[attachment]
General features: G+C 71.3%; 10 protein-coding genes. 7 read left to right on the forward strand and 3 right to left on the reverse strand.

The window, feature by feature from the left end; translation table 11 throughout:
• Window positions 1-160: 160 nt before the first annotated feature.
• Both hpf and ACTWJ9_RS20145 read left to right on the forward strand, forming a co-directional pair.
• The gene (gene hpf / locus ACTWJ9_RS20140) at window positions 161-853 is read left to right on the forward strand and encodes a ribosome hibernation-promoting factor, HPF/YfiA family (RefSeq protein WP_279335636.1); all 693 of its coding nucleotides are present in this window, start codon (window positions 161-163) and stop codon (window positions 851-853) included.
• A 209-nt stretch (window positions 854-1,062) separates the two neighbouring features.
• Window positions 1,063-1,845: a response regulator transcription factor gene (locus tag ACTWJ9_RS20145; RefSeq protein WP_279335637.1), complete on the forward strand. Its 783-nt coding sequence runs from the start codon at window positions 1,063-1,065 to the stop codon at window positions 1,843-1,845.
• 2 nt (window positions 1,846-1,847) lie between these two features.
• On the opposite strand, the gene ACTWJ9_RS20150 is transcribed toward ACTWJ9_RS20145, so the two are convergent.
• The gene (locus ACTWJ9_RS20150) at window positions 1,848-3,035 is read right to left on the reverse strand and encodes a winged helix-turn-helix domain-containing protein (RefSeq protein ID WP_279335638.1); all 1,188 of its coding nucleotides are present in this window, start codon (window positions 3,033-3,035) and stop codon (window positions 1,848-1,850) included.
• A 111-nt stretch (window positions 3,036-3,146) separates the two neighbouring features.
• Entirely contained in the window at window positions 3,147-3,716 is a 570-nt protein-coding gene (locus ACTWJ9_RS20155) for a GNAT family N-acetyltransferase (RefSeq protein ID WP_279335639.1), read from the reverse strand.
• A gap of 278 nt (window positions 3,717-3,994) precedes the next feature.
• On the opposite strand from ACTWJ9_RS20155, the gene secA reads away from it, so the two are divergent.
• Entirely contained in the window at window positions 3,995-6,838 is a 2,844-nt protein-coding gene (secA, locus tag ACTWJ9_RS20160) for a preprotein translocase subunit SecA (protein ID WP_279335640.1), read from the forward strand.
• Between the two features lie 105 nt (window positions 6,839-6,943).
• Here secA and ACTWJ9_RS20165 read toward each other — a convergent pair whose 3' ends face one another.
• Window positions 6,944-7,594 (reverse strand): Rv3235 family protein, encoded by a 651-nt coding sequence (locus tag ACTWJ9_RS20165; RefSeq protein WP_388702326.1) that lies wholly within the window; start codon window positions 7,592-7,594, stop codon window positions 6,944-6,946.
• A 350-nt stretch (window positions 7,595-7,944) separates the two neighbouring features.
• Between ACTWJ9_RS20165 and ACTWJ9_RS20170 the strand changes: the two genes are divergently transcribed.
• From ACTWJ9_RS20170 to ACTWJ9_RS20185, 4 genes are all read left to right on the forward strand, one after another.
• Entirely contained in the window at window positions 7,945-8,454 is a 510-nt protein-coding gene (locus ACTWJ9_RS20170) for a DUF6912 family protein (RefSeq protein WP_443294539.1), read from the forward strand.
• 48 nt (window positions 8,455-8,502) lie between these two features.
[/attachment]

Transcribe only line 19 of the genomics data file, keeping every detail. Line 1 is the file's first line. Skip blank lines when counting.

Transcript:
• A 350-nt stretch (window positions 7,595-7,944) separates the two neighbouring features.